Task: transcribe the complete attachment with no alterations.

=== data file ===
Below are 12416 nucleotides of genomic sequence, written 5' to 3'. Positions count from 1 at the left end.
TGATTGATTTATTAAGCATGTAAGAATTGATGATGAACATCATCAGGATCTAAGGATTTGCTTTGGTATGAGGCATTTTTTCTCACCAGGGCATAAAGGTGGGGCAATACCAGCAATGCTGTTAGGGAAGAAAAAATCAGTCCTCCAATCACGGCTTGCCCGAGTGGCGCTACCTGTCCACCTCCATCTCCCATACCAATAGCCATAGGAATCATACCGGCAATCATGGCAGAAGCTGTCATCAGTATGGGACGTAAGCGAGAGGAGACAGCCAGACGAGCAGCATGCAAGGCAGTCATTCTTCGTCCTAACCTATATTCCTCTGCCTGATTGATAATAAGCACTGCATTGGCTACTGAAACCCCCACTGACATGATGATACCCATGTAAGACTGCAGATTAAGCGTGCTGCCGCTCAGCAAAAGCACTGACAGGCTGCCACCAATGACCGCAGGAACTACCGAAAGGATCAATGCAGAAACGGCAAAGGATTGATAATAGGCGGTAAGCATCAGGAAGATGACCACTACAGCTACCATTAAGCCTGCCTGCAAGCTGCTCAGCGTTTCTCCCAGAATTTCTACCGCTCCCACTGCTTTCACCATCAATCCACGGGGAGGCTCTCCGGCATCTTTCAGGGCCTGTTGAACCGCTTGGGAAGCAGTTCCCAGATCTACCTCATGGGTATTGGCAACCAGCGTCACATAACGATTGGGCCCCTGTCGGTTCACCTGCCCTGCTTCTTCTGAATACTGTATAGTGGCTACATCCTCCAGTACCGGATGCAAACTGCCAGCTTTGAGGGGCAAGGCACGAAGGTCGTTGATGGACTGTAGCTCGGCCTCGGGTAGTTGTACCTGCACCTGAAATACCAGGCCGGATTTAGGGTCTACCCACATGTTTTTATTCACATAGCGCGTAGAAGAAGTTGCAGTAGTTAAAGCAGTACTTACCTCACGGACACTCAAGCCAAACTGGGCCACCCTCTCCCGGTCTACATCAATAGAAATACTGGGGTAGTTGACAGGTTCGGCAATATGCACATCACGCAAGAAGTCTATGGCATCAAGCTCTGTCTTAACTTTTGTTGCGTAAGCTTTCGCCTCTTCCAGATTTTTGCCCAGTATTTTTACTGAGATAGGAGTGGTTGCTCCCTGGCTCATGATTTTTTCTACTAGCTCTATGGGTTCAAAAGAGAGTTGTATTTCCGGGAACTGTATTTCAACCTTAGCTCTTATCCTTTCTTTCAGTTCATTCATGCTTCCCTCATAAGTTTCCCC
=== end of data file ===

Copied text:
Below are 12416 nucleotides of genomic sequence, written 5' to 3'. Positions count from 1 at the left end.
TGATTGATTTATTAAGCATGTAAGAATTGATGATGAACATCATCAGGATCTAAGGATTTGCTTTGGTATGAGGCATTTTTTCTCACCAGGGCATAAAGGTGGGGCAATACCAGCAATGCTGTTAGGGAAGAAAAAATCAGTCCTCCAATCACGGCTTGCCCGAGTGGCGCTACCTGTCCACCTCCATCTCCCATACCAATAGCCATAGGAATCATACCGGCAATCATGGCAGAAGCTGTCATCAGTATGGGACGTAAGCGAGAGGAGACAGCCAGACGAGCAGCATGCAAGGCAGTCATTCTTCGTCCTAACCTATATTCCTCTGCCTGATTGATAATAAGCACTGCATTGGCTACTGAAACCCCCACTGACATGATGATACCCATGTAAGACTGCAGATTAAGCGTGCTGCCGCTCAGCAAAAGCACTGACAGGCTGCCACCAATGACCGCAGGAACTACCGAAAGGATCAATGCAGAAACGGCAAAGGATTGATAATAGGCGGTAAGCATCAGGAAGATGACCACTACAGCTACCATTAAGCCTGCCTGCAAGCTGCTCAGCGTTTCTCCCAGAATTTCTACCGCTCCCACTGCTTTCACCATCAATCCACGGGGAGGCTCTCCGGCATCTTTCAGGGCCTGTTGAACCGCTTGGGAAGCAGTTCCCAGATCTACCTCATGGGTATTGGCAACCAGCGTCACATAACGATTGGGCCCCTGTCGGTTCACCTGCCCTGCTTCTTCTGAATACTGTATAGTGGCTACATCCTCCAGTACCGGATGCAAACTGCCAGCTTTGAGGGGCAAGGCACGAAGGTCGTTGATGGACTGTAGCTCGGCCTCGGGTAGTTGTACCTGCACCTGAAATACCAGGCCGGATTTAGGGTCTACCCACATGTTTTTATTCACATAGCGCGTAGAAGAAGTTGCAGTAGTTAAAGCAGTACTTACCTCACGGACACTCAAGCCAAACTGGGCCACCCTCTCCCGGTCTACATCAATAGAAATACTGGGGTAGTTGACAGGTTCGGCAATATGCACATCACGCAAGAAGTCTATGGCATCAAGCTCTGTCTTAACTTTTGTTGCGTAAGCTTTCGCCTCTTCCAGATTTTTGCCCAGTATTTTTACTGAGATAGGAGTGGTTGCTCCCTGGCTCATGATTTTTTCTACTAGCTCTATGGGTTCAAAAGAGAGTTGTATTTCCGGGAACTGTATTTCAACCTTAGCTCTTATCCTTTCTTTCAGTTCATTCATGCTTCCCTCATAAGTTTCCCC